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REVIEW: BenQ XL2420T 120Hz Part 7


We carried out measurements on the XL2420T in its native resolution at 60 and 120 Hz via the DVI connector. The monitor was restored to its factory settings for the measurements.

Image construction time and acceleration behaviour

We measure the image construction time for both black-white changes and the best grey-to-grey change. In addition, we also find the average value for our 15 measuring points.

The datasheet indicates the response time as 2 milliseconds (GtG). In fact, we measure a speedy 2.2 milliseconds for the fastest grey change and 3.0 milliseconds for black-white. The overall image construction time (rise and fall) measured for our 15 measurements is extremely fast, at just 3.1 milliseconds.

Factory setting 60 Hz: Fast switching times, pronounced acceleration with large overshoots.

The AMA overdrive option is active in the OSD as standard. The luminance gradients measured show a very powerful acceleration. We find large overshoots at all measuring points and these continue to increase as the luminance decreases.

AMA off: Very long rise times, no acceleration.

As soon as the overdrive solution is switched off, a completely different image emerges. No acceleration can now be seen and the rise times increase hugely to values in and around 18 milliseconds. Typically for a TN monitor, the fall times are only slightly affected. Thus, all overshoots disappear.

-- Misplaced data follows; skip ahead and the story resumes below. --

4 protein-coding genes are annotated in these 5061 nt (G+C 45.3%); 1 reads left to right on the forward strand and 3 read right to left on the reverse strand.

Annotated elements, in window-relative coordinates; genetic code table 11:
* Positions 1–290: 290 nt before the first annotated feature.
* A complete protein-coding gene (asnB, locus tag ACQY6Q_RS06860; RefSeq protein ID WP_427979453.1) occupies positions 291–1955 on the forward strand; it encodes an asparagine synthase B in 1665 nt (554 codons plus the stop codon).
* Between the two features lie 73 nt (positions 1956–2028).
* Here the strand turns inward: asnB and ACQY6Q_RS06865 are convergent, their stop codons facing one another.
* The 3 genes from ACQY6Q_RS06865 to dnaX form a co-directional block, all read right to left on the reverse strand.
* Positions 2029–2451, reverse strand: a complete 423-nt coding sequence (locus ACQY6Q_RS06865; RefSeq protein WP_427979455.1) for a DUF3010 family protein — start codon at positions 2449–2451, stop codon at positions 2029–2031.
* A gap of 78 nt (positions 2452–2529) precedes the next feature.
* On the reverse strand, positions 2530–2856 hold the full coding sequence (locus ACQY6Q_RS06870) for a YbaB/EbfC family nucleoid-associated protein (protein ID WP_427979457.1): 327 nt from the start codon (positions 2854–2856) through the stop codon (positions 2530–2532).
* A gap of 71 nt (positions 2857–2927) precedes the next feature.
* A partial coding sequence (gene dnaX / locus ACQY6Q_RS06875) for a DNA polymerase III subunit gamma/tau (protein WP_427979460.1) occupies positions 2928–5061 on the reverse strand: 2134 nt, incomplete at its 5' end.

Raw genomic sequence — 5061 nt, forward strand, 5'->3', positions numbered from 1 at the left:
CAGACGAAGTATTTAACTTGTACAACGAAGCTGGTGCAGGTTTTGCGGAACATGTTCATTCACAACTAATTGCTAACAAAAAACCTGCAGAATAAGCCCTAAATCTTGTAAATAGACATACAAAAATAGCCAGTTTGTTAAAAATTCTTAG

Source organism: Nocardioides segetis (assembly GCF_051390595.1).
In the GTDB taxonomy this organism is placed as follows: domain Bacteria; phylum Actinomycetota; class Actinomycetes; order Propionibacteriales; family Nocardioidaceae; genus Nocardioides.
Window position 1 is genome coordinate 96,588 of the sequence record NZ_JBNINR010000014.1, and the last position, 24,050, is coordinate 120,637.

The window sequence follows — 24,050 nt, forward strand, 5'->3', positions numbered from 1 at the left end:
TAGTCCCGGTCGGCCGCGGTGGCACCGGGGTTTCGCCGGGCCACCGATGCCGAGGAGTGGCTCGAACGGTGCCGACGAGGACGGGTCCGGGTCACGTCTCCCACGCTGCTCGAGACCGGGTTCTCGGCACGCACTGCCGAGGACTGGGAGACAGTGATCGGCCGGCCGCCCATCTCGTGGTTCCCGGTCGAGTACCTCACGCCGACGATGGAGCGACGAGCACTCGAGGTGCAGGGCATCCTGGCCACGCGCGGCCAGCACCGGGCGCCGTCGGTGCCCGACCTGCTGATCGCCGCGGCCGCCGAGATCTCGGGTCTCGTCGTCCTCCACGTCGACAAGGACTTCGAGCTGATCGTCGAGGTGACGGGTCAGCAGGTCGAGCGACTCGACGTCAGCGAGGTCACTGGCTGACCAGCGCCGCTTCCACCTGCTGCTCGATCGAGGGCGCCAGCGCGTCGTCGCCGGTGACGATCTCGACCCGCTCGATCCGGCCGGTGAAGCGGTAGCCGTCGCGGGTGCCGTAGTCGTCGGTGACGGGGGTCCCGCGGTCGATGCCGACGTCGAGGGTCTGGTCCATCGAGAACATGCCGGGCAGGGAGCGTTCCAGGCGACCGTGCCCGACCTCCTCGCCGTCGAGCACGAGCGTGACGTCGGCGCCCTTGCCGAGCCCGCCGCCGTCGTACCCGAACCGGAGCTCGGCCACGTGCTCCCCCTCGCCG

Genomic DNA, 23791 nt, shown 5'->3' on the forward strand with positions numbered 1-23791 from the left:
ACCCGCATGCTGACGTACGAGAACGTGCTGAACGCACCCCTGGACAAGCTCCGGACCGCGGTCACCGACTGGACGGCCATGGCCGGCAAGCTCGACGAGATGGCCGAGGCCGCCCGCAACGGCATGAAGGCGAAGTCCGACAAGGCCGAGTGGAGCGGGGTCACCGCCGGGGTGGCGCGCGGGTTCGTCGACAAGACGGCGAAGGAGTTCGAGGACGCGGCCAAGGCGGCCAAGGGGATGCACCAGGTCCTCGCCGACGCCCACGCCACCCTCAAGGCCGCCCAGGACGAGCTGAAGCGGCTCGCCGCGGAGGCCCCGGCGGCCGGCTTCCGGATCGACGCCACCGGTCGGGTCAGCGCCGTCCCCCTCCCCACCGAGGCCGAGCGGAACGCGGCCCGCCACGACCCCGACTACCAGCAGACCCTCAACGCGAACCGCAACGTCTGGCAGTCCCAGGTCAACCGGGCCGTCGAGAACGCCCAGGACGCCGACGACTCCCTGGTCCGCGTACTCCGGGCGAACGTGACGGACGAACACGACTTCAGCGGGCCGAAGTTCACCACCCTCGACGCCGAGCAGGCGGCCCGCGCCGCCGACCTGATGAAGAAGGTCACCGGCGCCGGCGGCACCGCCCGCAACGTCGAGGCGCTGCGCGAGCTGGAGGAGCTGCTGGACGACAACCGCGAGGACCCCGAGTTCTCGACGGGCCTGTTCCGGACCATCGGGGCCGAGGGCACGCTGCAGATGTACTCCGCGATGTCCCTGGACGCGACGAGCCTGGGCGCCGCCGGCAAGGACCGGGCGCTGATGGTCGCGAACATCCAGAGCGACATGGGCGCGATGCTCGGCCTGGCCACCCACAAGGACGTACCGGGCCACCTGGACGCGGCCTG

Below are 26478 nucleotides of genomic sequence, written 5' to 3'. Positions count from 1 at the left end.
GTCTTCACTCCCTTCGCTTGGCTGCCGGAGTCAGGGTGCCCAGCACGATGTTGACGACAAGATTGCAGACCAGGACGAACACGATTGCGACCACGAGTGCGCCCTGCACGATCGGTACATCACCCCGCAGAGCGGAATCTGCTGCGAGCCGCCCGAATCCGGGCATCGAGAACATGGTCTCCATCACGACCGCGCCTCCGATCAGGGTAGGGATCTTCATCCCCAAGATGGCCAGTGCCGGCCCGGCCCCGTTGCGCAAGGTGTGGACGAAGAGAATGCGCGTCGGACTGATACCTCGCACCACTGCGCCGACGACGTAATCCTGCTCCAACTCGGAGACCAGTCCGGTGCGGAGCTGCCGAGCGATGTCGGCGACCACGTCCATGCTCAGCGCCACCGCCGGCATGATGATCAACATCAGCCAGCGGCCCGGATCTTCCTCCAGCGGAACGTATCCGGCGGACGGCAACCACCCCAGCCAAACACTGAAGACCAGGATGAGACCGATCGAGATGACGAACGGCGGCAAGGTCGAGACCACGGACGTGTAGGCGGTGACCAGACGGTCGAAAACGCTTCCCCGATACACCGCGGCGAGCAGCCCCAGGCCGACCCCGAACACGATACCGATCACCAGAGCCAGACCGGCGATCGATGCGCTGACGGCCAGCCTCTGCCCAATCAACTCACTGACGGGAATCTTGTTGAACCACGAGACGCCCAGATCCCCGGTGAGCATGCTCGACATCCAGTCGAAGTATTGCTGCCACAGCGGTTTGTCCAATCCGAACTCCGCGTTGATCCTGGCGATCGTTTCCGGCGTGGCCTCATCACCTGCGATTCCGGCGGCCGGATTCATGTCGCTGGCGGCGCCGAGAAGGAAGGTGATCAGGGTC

With active overdrive, the panel is equally fast at 60 Hz and 120 Hz.

Such a fast FullHD panel is, of course, very interesting for 120Hz usage, an area where hardly any of this monitor’s rivals can hold its own. Evidently, BenQ has a very good grasp of this technology, since the switching time characteristics are retained completely even at t the high image frequency.

Without overdrive, the pace becomes leisurely once more.

When overdrive is active, the 120Hz times are identical to those at 60Hz. Without overdrive, the values are reduced by about 60 percent due to the faster image sequence. The effects on the frame (which only lasts about half as long) are identical.


We measure the lag as the sum of the signal delay time and half of the average frame change time. When the monitor is in use at 60 Hz, we measure an unnoticeable (but not particularly short) signal delay of 6.4 milliseconds on the XL2420T. On average, only another 1.5 milliseconds pass until the target luminance is achieved, so the average total lag is rather short at 7.9 milliseconds.

In 120Hz usage, the lag time adjusts to the faster frame change and drops to just 3.4 milliseconds. The average image construction time remains the same and thus, the average total lag in this case is a very short 4.9 milliseconds.


The LED backlight in the XL2420T is PWM controlled, which means that short periods of darkness are set for luminance settings of less than 100 percent. At 140 cd/m² at the workspace, we measured a rather low switching frequency of just 180 Hz. Since the maximum luminance is not very high, it is not necessary to reduce much and therefore, the duty cycle is fortunately very high at 71 percent. Nonetheless, we cannot exclude the possibility that sensitive users may notice an irritating backlight flicker in this model.

The backlight is PWM controlled.

Subjective evaluation

The good measurements can be confirmed in the subjective test; there were no streaks or motion blurring in gaming or in video playback. Therefore, the monitor can also be recommended for hardcore gamers.

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